Symbolism and Lore: “A young couple of warriors are sparring amongst the blooming gorse in the warm sun. Oblivious to the couple, bees work steadily toward their own goals. What started off as a playful training session soon escalates into a passionate battle, each feeling like they have something to prove to the other – their skill, talent, and strength are all under scrutiny by their partner. In the heat of battle, amongst the fragrance of the gorse flowers, a moment passed into being that changed everything; their skills evenly matched, the strength of battle changed into other passions evenly matched as well. Their eyes lock, and something that had been brewing in both of them comes to fruition. The success of a people depends upon their ability to protect and defend as well as to love.”

“Gorse, sometimes called furze, is a fascinating plant that grows in a mass of deep yellow blooms. It is strongly scented and has been compared with coconut and vanilla; it is said that when gorse is in bloom, it is the season for kissing. Gorse blooms almost continuously, so there is always time for love! This also secured gorse’s place as a symbol of fertility. Gorse attracts many bees and is a symbol of achievement through hard work, as well as a signifier of honey production, which means there will be honey for making mead.”

“Gorse was very important to the Celts, especially the health dwellers, who used it as fuel for fires when trees were scarce. Gorse was also the best laundry line around; its spiny thorns thorns didn’t let the clothes blow away, and the blooms left the clothing smelling fresh. In the early spring, farmers often burn fields of gorse to clear the woody stems and spines, encouraging new soft, green growth that cattle and sheep love to feed on. The yellow blossoms covering the hillsides are also associated with the sun and often with Lugh, the sun god, further adding to its associations with fertility, creative energy, and vitality. Gorse is also known as a protective plant against dark magic or curses, protecting happiness and well-being.”

“The strength of a warrior’s passions abound
Or the gentlest of work and the heart is shall pound
Whether fierceness in battle or passion for love
Your strength of the heart you are not bereft of”

“The strength and passion of a warrior and that of a lover are not actually that different; after all, the saying goes that all is fair in love and war. This card represents the dichotomy of both. We may be spiritual beings, but we live in the material realm, and you may be feeling the need to express that in physical ways. Celebrate your being; your life force and vitality are high, and combining forces with another can bring great rewards. Don’t give up; express your lust for life. There may be a passionate and physical love affair that features prominently. The promise of a bright, warm future and rewards for hard work are assured.”

“Otherwise, if you get too wrapped up in your passion, you may forget to watch out for the thorns! Are you having a good time, or are  you taking too many risks and endangering your heart or your well-being? You may be heading toward a sticky entanglement that you would do best to avoid.”

“Common gorse (Ulex Europaeus) is native to Europe, although it has many close relatives found in Europe and parts of Africa and Iberia. Gorse is found in the United States, where it was introduced as an ornamental plant in the middle to late 1800’s and is now considered an invasive species due to its aggressive nature.”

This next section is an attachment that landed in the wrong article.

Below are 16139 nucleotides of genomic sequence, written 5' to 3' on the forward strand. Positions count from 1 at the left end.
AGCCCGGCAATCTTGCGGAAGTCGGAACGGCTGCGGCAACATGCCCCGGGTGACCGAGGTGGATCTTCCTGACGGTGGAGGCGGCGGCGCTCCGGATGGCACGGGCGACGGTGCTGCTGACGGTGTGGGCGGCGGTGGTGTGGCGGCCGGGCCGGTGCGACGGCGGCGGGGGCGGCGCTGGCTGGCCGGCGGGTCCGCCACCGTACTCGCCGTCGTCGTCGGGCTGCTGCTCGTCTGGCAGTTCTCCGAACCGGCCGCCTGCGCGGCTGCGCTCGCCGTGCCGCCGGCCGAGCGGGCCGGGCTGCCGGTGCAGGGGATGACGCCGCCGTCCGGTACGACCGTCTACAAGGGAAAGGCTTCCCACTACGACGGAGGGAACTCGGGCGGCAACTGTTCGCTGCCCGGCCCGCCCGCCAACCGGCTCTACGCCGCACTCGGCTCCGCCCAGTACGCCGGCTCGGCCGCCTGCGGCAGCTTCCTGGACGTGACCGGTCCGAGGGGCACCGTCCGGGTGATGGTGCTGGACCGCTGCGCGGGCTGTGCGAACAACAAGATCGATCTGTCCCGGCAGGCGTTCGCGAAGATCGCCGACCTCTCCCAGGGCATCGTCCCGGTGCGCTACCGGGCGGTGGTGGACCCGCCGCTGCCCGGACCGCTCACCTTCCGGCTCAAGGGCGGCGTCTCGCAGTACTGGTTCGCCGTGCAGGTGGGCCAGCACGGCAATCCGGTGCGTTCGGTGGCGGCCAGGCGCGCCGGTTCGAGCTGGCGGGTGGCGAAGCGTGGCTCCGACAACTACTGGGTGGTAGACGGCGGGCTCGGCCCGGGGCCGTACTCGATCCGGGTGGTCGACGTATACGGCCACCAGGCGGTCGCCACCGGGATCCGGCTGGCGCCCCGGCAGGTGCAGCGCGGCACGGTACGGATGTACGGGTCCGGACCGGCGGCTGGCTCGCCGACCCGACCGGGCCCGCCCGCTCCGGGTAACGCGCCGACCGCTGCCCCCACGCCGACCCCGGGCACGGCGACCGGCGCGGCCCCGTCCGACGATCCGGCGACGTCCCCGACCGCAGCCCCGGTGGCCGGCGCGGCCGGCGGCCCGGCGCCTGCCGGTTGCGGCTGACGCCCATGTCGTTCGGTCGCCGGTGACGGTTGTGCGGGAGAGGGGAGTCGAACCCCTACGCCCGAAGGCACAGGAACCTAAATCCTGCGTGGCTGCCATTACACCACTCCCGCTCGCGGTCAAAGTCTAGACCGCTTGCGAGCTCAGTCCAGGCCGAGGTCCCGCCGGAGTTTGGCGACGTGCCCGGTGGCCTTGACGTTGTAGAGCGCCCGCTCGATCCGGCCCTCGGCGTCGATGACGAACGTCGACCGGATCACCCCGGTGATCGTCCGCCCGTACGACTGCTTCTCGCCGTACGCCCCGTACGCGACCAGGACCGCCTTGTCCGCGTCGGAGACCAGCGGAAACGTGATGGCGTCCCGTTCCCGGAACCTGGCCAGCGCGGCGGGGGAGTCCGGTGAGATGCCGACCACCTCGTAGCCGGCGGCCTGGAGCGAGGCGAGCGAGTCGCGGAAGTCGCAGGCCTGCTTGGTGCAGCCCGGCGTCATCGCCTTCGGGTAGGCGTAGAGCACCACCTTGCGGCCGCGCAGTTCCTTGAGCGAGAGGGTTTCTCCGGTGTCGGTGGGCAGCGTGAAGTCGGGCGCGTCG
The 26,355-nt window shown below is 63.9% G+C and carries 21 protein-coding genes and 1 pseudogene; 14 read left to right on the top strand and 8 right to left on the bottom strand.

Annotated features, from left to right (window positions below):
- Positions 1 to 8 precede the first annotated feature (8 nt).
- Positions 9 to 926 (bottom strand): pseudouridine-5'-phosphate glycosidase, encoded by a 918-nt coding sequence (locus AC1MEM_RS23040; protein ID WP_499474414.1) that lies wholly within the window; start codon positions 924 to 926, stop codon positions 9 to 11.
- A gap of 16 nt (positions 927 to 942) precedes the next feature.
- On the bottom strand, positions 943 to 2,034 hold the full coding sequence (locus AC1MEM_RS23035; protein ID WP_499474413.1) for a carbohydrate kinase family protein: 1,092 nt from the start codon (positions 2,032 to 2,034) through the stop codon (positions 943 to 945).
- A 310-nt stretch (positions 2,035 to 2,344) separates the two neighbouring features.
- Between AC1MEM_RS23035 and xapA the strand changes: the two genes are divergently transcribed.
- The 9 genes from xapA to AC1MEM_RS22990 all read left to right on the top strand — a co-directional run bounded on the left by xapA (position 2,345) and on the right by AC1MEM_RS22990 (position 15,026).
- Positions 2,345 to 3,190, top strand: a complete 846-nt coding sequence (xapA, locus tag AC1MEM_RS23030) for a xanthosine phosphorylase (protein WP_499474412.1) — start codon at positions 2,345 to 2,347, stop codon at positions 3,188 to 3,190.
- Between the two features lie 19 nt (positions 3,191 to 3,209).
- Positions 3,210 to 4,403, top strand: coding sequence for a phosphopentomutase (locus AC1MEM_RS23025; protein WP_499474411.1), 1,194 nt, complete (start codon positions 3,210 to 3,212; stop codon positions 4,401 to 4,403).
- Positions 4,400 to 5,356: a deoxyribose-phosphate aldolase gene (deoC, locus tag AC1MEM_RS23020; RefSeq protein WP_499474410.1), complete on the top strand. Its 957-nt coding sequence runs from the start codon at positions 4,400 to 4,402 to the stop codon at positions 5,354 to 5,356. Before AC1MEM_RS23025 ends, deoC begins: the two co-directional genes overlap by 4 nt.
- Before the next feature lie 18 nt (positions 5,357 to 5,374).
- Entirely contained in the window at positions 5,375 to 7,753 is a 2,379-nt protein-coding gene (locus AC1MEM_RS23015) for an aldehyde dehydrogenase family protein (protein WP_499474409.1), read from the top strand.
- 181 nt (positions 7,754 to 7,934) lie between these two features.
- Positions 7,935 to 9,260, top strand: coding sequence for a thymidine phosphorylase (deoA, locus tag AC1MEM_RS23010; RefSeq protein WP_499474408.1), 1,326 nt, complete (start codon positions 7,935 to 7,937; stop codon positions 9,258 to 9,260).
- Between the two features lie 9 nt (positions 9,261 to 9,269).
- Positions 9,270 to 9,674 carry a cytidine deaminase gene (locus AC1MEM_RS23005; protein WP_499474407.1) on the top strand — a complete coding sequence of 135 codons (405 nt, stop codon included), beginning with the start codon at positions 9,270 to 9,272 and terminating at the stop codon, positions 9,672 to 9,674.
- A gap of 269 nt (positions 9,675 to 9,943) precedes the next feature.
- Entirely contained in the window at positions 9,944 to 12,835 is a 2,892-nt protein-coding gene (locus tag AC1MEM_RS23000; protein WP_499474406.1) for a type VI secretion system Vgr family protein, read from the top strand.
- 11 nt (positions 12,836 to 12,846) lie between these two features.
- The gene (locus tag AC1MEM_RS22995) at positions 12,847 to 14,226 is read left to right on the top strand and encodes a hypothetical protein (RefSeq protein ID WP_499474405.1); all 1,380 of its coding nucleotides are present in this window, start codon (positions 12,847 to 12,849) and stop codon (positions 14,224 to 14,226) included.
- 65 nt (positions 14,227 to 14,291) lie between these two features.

“Gorse thrives in sunny, sandy areas and grows in abundance on the heaths. It grows to around eight to sixteen feet tall. When left to grow, its stems can become woody and light-colored, with a yellowish-green tint. Its bark is think and flaky. Young leaves are thin and divided into three leaflets growing off a main stem; as the plant ages, its leaves become small spines. Its tender shoots also become modified into spines. Gorse has a very long blooming season, while the height of its blooms occurs in spring. Its flowers are lipped and pollinated by bees. Once pollinated, a seed pod forms, which loudly pops open in the heat of the sun or by the disturbance of passing bees and livestock, shooting its seeds out. If this sounds familiar, you are correct: gorse is a cousin of broom. Gorse is still used as cattle fodder; in addition, its flowers are edible and are used in salads, as well as for making gorse flower wine.”

Today’s guidance is from Voice of the Trees: A Celtic Divination Oracle by Mickie Mueller.


  • 12 cups of gorse flowers
  • 7 pints of water
  • 2 pounds sugar
  • 1 1/2 cups seedless white raisins
  • 2 oranges
  • 2 lemons (or 1/4 oz. citric acid)
  • 1/8 teaspoon grape tannin
  • 1 teaspoon yeast nutrient
  • 1 pkg Lalvin EC-1118 yeast

“Put the flowers into primary immediately. Boil half the water, half the sugar and the chopped raisins  together for 1 to 2 minutes, then pour over flowers. Thinly peel the rind from the oranges and the lemons and  add rind (no pith) to primary. Squeeze out the juice and add that too, but not the pulp. Add the tannin and  stir thoroughly. Add cold water to bring total to 1 gallon. When water cools to 90 degrees F, or less, add  the activated yeast and yeast nutrient, stir well and cover. Ferment 3 days, stirring twice daily, then add  remaining sugar and stir to dissolve. Recover primary and continue stirring twice daily until fermentation  subsides or s.g. drops below 1.020.  Strain through a sieve or cloth and transfer to a gallon secondary.  Fit  airlock and set in warm place. Rack after 30 days and again when clear, wait a month and rack again.  Stabilize,  wait 30 days, and sweeten to 1.004-1.006.  Wait additional 30 days, rack into bottles and age 6 months before  tasting it.

Common gorse flowers most strongly in spring, though it bears some flowers year round. The flowers have  a very distinctive strong coconut scent. Western gorse and Dwarf gorse differ in being almost entirely late  summer flowering (August-September in Britain), and also have somewhat darker yellow flowers than Common  gorse. Picking the flowers can be a chore, as the spines seem relentless.  But the reward is a wine that is most  enjoyable.”

Excerpt taken from: http://winemaking.jackkeller.net/request223.asp